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Dwarf apple enormous

WE bought a dwarf apple tree a couple of years ago, but so far it looks like it has a higher growth habit, having now reached close to 3m tall. The name tag identifies it as Sir Price. Perhaps it should be more aptly called Surprise. Can you shed any light on the matter?


YOUR variety is likely to be Sir Prize - probably a spelling mistake on the label.

All apple trees you buy are grafted plants and the vigour as well as eventual size of the tree is largely controlled by what rootstock the named variety is grafted on to. So, for example, you could buy a Sir Prize tree on a dwarfing rootstock (such as M9) which will probably grow slowly to 2-3m. Or you could buy Sir Prize grafted on to a semi-dwarfing rootstock (such as MM106) which would grow more vigorously and probably end up 4m or more high.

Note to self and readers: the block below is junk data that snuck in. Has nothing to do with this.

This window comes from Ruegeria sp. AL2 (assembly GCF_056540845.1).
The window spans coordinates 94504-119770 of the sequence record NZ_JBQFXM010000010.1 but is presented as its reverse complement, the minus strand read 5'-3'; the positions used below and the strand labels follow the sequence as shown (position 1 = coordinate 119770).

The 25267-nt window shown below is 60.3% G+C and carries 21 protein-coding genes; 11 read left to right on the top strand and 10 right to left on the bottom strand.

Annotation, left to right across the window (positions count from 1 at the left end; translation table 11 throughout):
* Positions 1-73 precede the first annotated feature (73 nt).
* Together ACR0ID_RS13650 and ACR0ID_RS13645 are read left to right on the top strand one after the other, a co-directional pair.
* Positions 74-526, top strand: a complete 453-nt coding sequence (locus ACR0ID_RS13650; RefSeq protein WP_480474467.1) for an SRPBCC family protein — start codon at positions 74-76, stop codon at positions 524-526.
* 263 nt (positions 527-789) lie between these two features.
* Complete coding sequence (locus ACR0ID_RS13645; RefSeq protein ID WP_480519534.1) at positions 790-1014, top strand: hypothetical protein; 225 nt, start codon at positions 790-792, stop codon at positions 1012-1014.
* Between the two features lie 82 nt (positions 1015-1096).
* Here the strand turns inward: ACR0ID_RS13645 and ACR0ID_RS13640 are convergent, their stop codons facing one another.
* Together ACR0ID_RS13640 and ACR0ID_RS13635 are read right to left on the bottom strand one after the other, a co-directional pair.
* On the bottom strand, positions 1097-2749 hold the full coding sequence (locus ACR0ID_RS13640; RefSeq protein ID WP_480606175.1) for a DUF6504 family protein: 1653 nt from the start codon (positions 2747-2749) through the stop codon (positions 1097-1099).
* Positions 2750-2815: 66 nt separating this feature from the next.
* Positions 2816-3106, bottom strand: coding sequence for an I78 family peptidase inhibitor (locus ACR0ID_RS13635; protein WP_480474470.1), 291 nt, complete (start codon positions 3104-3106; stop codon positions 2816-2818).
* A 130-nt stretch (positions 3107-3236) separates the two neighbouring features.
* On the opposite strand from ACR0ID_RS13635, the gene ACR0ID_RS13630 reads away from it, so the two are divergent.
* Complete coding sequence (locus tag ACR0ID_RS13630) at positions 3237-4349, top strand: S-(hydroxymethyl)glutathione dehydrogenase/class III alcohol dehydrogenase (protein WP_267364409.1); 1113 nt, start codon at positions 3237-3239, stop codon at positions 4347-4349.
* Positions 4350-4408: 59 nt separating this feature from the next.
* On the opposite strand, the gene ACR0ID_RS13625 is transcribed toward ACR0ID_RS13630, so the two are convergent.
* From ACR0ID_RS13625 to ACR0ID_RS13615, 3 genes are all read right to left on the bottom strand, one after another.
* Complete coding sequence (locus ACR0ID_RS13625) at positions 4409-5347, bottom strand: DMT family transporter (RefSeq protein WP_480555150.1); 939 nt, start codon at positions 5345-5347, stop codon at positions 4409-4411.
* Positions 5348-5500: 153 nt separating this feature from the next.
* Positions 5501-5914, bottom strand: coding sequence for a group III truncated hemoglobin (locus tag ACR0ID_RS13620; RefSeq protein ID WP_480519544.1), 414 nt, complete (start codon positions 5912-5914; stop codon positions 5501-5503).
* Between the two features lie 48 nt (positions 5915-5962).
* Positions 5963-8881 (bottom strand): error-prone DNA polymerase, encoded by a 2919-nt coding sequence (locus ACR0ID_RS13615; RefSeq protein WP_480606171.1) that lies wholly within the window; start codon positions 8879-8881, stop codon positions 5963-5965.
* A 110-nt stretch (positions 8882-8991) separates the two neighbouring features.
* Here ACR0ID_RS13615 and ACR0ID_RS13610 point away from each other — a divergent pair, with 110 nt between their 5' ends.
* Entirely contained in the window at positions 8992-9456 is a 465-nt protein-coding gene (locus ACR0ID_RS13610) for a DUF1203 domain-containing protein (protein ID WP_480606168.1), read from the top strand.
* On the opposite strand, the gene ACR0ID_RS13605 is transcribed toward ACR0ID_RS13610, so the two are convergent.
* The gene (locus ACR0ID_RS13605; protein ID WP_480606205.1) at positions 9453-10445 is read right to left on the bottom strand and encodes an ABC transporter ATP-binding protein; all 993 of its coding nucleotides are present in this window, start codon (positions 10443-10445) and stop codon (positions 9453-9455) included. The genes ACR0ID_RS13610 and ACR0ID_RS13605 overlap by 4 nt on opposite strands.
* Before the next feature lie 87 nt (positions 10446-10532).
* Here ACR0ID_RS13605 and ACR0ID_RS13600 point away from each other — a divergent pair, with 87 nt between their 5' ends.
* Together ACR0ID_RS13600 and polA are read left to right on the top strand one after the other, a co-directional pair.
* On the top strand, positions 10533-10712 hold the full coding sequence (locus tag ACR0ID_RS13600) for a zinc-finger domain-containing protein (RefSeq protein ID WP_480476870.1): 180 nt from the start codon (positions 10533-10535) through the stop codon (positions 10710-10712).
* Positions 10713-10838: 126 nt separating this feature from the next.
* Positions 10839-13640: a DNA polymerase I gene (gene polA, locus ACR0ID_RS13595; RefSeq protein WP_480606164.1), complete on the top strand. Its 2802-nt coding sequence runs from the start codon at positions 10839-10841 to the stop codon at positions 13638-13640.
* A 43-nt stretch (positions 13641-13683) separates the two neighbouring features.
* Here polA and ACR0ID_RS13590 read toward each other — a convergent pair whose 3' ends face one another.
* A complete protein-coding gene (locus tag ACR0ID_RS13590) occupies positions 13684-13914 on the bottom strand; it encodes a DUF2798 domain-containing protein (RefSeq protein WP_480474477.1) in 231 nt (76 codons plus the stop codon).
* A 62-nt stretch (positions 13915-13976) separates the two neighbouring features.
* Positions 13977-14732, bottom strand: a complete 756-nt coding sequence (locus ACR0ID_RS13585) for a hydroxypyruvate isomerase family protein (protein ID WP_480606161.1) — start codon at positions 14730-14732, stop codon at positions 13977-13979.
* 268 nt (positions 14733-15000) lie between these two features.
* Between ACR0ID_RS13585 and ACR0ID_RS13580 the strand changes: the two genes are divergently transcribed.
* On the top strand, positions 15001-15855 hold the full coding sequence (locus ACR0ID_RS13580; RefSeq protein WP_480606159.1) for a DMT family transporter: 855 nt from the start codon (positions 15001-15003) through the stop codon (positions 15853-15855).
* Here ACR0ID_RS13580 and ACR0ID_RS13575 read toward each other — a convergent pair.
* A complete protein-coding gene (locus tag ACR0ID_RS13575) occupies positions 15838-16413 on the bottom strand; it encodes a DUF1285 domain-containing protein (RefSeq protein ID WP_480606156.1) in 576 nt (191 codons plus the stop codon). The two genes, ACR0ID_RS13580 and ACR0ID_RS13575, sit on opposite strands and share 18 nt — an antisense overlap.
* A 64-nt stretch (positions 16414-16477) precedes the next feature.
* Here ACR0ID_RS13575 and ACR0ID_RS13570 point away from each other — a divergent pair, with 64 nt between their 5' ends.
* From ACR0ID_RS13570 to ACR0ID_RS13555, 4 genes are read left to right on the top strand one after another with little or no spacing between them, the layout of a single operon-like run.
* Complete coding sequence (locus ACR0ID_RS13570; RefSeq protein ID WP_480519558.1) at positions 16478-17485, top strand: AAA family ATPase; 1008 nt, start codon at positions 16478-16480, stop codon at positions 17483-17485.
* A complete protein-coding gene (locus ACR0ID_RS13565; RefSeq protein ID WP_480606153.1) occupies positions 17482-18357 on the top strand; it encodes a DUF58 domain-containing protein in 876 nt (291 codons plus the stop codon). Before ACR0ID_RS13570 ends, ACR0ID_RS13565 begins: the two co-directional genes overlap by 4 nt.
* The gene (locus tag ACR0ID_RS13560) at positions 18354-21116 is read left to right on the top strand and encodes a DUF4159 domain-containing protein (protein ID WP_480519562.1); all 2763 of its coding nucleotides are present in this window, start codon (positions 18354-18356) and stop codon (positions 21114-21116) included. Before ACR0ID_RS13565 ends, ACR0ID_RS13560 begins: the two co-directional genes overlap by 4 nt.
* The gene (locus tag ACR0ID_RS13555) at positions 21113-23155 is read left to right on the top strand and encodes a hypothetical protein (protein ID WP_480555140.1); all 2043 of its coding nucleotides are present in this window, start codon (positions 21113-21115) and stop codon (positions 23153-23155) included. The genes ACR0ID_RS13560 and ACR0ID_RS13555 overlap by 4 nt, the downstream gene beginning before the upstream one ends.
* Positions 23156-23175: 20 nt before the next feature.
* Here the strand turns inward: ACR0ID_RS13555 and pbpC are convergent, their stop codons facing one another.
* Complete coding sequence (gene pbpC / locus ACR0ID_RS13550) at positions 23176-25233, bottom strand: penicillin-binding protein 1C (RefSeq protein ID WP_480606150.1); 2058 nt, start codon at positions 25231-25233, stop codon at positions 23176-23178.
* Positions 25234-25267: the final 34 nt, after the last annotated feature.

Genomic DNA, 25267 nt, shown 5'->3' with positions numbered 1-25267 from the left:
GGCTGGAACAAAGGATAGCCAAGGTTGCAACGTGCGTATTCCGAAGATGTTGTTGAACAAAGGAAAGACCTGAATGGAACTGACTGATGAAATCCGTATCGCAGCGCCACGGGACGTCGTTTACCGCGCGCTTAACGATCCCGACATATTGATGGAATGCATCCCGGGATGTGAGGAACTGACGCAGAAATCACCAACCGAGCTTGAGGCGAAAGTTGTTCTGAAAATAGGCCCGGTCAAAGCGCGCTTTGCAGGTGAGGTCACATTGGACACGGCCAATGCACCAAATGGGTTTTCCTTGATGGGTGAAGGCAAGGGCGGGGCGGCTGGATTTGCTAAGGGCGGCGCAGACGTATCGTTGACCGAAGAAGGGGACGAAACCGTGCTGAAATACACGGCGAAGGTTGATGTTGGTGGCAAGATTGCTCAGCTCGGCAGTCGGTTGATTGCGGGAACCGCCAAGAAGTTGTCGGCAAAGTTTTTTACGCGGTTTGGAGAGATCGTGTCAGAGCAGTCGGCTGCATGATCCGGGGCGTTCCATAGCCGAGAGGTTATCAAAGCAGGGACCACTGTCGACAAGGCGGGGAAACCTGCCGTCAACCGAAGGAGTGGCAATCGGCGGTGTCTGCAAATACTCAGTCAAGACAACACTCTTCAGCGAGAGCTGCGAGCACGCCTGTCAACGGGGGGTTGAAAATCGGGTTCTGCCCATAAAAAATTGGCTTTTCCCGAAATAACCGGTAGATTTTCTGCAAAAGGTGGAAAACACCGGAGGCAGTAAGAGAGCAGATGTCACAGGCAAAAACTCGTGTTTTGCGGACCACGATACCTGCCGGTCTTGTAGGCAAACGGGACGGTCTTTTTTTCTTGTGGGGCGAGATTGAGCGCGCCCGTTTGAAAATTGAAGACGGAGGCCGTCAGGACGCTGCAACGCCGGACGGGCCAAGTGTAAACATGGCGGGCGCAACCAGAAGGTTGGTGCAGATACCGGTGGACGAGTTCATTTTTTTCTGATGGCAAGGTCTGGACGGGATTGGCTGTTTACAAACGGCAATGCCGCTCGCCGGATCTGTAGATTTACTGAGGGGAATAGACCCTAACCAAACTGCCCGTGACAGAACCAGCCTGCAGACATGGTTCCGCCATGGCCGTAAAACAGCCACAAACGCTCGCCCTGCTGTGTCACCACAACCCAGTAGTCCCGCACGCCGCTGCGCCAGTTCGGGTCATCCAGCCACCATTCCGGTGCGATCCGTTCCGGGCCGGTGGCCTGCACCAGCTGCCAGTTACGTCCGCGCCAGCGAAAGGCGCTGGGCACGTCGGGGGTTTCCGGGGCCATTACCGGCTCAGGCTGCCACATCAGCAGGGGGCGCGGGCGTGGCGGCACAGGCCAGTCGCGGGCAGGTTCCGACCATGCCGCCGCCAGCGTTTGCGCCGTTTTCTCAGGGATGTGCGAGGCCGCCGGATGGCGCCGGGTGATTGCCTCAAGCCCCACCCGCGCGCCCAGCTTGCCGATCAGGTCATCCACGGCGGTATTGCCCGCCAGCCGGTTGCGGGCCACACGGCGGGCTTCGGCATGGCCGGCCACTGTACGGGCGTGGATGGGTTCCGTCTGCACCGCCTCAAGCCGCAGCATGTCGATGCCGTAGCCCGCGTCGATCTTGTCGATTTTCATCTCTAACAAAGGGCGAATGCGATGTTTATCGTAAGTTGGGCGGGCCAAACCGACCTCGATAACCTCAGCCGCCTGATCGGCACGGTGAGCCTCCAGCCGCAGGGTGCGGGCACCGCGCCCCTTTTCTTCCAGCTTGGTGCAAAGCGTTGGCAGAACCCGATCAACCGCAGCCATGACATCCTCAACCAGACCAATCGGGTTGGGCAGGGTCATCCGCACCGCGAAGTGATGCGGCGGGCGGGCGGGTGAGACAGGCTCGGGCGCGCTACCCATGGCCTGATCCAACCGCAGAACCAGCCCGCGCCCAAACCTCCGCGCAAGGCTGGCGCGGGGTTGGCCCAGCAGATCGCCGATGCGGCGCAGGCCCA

Other factors, like soil conditions and local climate, will also make a difference, but it sounds to me as if your Sir Prize is grafted on to a fairly vigorous rootstock rather than a dwarfing one.

One thing you could do in an attempt to restrict growth is cut back long shoots in mid-summer rather than leave them to the normal pruning time of winter. You can also reduce vigour by tying shoots down so they spread out more horizontally rather than leaving them to head for the sky. This slows growth and encourages better fruiting on overly vigorous trees.

Weekend Gardener, Issue 190, 2005, Page 25

Reproduced with permission from the former Weekend Gardener magazine. The views expressed here are not necessarily those of the RNZIH.

Andrew Maloy Weekend Gardener

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Last updated: September 29, 2006